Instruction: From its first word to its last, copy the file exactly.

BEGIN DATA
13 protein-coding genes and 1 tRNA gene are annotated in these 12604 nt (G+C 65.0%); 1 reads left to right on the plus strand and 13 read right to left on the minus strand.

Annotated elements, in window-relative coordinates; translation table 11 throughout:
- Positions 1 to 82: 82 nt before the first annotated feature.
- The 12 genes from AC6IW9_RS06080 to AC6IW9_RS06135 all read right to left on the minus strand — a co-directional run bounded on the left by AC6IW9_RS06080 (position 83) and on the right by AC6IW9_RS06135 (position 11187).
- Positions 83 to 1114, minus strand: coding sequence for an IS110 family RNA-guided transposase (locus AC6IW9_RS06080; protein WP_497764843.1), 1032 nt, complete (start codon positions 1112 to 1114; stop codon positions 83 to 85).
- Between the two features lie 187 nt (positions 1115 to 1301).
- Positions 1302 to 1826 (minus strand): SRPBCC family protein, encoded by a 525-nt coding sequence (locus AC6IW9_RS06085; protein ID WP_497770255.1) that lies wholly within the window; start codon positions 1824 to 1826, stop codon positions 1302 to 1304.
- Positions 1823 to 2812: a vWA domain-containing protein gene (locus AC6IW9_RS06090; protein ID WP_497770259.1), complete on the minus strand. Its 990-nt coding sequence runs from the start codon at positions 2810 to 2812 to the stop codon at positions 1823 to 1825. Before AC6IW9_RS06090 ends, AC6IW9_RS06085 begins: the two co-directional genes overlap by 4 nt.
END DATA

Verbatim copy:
13 protein-coding genes and 1 tRNA gene are annotated in these 12604 nt (G+C 65.0%); 1 reads left to right on the plus strand and 13 read right to left on the minus strand.

Annotated elements, in window-relative coordinates; translation table 11 throughout:
- Positions 1 to 82: 82 nt before the first annotated feature.
- The 12 genes from AC6IW9_RS06080 to AC6IW9_RS06135 all read right to left on the minus strand — a co-directional run bounded on the left by AC6IW9_RS06080 (position 83) and on the right by AC6IW9_RS06135 (position 11187).
- Positions 83 to 1114, minus strand: coding sequence for an IS110 family RNA-guided transposase (locus AC6IW9_RS06080; protein WP_497764843.1), 1032 nt, complete (start codon positions 1112 to 1114; stop codon positions 83 to 85).
- Between the two features lie 187 nt (positions 1115 to 1301).
- Positions 1302 to 1826 (minus strand): SRPBCC family protein, encoded by a 525-nt coding sequence (locus AC6IW9_RS06085; protein ID WP_497770255.1) that lies wholly within the window; start codon positions 1824 to 1826, stop codon positions 1302 to 1304.
- Positions 1823 to 2812: a vWA domain-containing protein gene (locus AC6IW9_RS06090; protein ID WP_497770259.1), complete on the minus strand. Its 990-nt coding sequence runs from the start codon at positions 2810 to 2812 to the stop codon at positions 1823 to 1825. Before AC6IW9_RS06090 ends, AC6IW9_RS06085 begins: the two co-directional genes overlap by 4 nt.